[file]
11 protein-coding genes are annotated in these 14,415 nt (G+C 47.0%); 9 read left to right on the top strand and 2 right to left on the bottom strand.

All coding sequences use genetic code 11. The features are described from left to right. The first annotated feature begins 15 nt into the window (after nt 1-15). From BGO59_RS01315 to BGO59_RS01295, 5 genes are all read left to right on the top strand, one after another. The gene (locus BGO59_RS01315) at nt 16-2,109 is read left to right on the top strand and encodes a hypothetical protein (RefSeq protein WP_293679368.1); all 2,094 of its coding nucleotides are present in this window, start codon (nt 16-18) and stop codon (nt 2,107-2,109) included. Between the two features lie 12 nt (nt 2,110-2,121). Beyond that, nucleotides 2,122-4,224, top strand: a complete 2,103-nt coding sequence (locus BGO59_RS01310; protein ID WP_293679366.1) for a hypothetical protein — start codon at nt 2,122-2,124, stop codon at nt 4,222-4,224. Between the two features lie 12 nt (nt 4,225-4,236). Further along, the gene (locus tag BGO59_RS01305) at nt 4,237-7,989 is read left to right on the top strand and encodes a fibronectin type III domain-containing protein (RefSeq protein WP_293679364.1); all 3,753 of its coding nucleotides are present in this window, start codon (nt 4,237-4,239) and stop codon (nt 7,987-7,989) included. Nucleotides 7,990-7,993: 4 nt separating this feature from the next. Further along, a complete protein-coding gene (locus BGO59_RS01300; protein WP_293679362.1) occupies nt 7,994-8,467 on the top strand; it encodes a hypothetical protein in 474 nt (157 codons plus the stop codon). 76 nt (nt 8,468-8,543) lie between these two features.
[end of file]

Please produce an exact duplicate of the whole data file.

11 protein-coding genes are annotated in these 14,415 nt (G+C 47.0%); 9 read left to right on the top strand and 2 right to left on the bottom strand.

All coding sequences use genetic code 11. The features are described from left to right. The first annotated feature begins 15 nt into the window (after nt 1-15). From BGO59_RS01315 to BGO59_RS01295, 5 genes are all read left to right on the top strand, one after another. The gene (locus BGO59_RS01315) at nt 16-2,109 is read left to right on the top strand and encodes a hypothetical protein (RefSeq protein WP_293679368.1); all 2,094 of its coding nucleotides are present in this window, start codon (nt 16-18) and stop codon (nt 2,107-2,109) included. Between the two features lie 12 nt (nt 2,110-2,121). Beyond that, nucleotides 2,122-4,224, top strand: a complete 2,103-nt coding sequence (locus BGO59_RS01310; protein ID WP_293679366.1) for a hypothetical protein — start codon at nt 2,122-2,124, stop codon at nt 4,222-4,224. Between the two features lie 12 nt (nt 4,225-4,236). Further along, the gene (locus tag BGO59_RS01305) at nt 4,237-7,989 is read left to right on the top strand and encodes a fibronectin type III domain-containing protein (RefSeq protein WP_293679364.1); all 3,753 of its coding nucleotides are present in this window, start codon (nt 4,237-4,239) and stop codon (nt 7,987-7,989) included. Nucleotides 7,990-7,993: 4 nt separating this feature from the next. Further along, a complete protein-coding gene (locus BGO59_RS01300; protein WP_293679362.1) occupies nt 7,994-8,467 on the top strand; it encodes a hypothetical protein in 474 nt (157 codons plus the stop codon). 76 nt (nt 8,468-8,543) lie between these two features.